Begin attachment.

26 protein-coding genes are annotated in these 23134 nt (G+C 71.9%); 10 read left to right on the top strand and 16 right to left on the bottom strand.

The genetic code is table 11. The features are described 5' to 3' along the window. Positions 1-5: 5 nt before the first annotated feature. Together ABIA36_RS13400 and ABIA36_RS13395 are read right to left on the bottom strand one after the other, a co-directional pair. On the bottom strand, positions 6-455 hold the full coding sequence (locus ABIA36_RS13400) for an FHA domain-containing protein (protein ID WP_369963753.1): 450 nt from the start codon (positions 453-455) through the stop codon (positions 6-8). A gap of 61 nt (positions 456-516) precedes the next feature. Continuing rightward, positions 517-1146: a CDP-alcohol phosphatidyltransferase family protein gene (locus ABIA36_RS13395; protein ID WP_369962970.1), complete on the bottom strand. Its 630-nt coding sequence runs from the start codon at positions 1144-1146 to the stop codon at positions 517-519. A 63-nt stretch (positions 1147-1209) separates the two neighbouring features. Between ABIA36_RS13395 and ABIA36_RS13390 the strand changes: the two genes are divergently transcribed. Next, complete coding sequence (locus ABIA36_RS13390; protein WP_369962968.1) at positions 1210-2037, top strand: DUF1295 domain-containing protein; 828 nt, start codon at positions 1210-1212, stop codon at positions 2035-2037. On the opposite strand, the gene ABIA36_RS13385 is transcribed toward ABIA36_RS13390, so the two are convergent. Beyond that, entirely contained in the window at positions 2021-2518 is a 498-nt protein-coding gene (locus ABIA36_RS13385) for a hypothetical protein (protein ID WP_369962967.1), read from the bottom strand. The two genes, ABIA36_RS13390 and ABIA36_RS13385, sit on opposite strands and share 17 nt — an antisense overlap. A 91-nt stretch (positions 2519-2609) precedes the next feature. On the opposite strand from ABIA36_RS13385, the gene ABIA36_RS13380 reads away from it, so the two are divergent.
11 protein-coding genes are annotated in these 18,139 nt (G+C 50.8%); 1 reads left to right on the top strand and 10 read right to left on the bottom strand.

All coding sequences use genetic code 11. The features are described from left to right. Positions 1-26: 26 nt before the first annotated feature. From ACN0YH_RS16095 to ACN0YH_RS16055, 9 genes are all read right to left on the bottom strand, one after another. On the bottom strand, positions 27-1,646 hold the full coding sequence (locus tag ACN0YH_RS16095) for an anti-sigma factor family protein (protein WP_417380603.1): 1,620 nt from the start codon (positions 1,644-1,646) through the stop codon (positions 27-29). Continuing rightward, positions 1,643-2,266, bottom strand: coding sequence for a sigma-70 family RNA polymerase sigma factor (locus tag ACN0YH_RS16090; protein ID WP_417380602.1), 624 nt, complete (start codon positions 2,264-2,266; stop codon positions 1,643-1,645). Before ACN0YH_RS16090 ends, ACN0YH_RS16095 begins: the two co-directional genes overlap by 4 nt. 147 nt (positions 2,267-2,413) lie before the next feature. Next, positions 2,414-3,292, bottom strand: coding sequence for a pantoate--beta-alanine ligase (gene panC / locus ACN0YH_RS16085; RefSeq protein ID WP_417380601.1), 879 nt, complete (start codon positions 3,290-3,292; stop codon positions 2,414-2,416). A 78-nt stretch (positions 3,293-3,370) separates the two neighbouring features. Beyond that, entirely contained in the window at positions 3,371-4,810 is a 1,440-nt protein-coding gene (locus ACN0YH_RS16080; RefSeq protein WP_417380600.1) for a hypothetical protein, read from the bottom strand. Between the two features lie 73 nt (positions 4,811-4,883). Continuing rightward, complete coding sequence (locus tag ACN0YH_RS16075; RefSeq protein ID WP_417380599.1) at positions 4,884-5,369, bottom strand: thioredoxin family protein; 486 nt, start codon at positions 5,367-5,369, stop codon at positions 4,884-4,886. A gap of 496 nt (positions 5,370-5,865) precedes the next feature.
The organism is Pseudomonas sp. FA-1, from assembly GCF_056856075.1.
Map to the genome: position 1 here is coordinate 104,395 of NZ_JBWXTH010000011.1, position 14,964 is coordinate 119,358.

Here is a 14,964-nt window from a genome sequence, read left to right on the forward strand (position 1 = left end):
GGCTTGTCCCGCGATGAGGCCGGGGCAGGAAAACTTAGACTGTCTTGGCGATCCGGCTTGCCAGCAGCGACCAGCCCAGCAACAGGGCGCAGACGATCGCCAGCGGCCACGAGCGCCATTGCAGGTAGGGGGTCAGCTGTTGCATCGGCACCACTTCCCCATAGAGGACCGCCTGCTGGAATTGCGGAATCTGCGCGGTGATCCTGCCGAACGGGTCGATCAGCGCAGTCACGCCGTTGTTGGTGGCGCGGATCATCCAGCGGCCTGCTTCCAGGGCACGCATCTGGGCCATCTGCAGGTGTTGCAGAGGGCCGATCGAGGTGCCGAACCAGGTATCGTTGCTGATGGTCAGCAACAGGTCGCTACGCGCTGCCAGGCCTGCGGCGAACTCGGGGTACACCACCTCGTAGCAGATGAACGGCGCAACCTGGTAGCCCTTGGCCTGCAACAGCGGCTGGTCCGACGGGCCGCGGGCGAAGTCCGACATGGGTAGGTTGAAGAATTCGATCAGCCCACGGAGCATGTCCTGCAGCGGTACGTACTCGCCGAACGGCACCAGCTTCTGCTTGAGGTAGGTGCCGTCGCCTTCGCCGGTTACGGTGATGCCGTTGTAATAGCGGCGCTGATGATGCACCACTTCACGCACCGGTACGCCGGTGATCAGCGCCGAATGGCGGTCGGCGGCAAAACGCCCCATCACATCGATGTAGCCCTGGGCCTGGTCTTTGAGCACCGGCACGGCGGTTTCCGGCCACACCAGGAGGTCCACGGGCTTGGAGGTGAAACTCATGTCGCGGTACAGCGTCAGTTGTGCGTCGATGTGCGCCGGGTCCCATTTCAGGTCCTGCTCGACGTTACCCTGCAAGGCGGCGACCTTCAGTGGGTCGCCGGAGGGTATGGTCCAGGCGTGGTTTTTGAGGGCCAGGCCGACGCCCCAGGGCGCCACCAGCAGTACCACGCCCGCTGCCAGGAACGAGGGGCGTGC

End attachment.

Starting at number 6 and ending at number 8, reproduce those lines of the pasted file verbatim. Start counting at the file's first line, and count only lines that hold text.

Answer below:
Map to the genome: position 1 here is coordinate 104,395 of NZ_JBWXTH010000011.1, position 14,964 is coordinate 119,358.

Here is a 14,964-nt window from a genome sequence, read left to right on the forward strand (position 1 = left end):
GGCTTGTCCCGCGATGAGGCCGGGGCAGGAAAACTTAGACTGTCTTGGCGATCCGGCTTGCCAGCAGCGACCAGCCCAGCAACAGGGCGCAGACGATCGCCAGCGGCCACGAGCGCCATTGCAGGTAGGGGGTCAGCTGTTGCATCGGCACCACTTCCCCATAGAGGACCGCCTGCTGGAATTGCGGAATCTGCGCGGTGATCCTGCCGAACGGGTCGATCAGCGCAGTCACGCCGTTGTTGGTGGCGCGGATCATCCAGCGGCCTGCTTCCAGGGCACGCATCTGGGCCATCTGCAGGTGTTGCAGAGGGCCGATCGAGGTGCCGAACCAGGTATCGTTGCTGATGGTCAGCAACAGGTCGCTACGCGCTGCCAGGCCTGCGGCGAACTCGGGGTACACCACCTCGTAGCAGATGAACGGCGCAACCTGGTAGCCCTTGGCCTGCAACAGCGGCTGGTCCGACGGGCCGCGGGCGAAGTCCGACATGGGTAGGTTGAAGAATTCGATCAGCCCACGGAGCATGTCCTGCAGCGGTACGTACTCGCCGAACGGCACCAGCTTCTGCTTGAGGTAGGTGCCGTCGCCTTCGCCGGTTACGGTGATGCCGTTGTAATAGCGGCGCTGATGATGCACCACTTCACGCACCGGTACGCCGGTGATCAGCGCCGAATGGCGGTCGGCGGCAAAACGCCCCATCACATCGATGTAGCCCTGGGCCTGGTCTTTGAGCACCGGCACGGCGGTTTCCGGCCACACCAGGAGGTCCACGGGCTTGGAGGTGAAACTCATGTCGCGGTACAGCGTCAGTTGTGCGTCGATGTGCGCCGGGTCCCATTTCAGGTCCTGCTCGACGTTACCCTGCAAGGCGGCGACCTTCAGTGGGTCGCCGGAGGGTATGGTCCAGGCGTGGTTTTTGAGGGCCAGGCCGACGCCCCAGGGCGCCACCAGCAGTACCACGCCCGCTGCCAGGAACGAGGGGCGTGC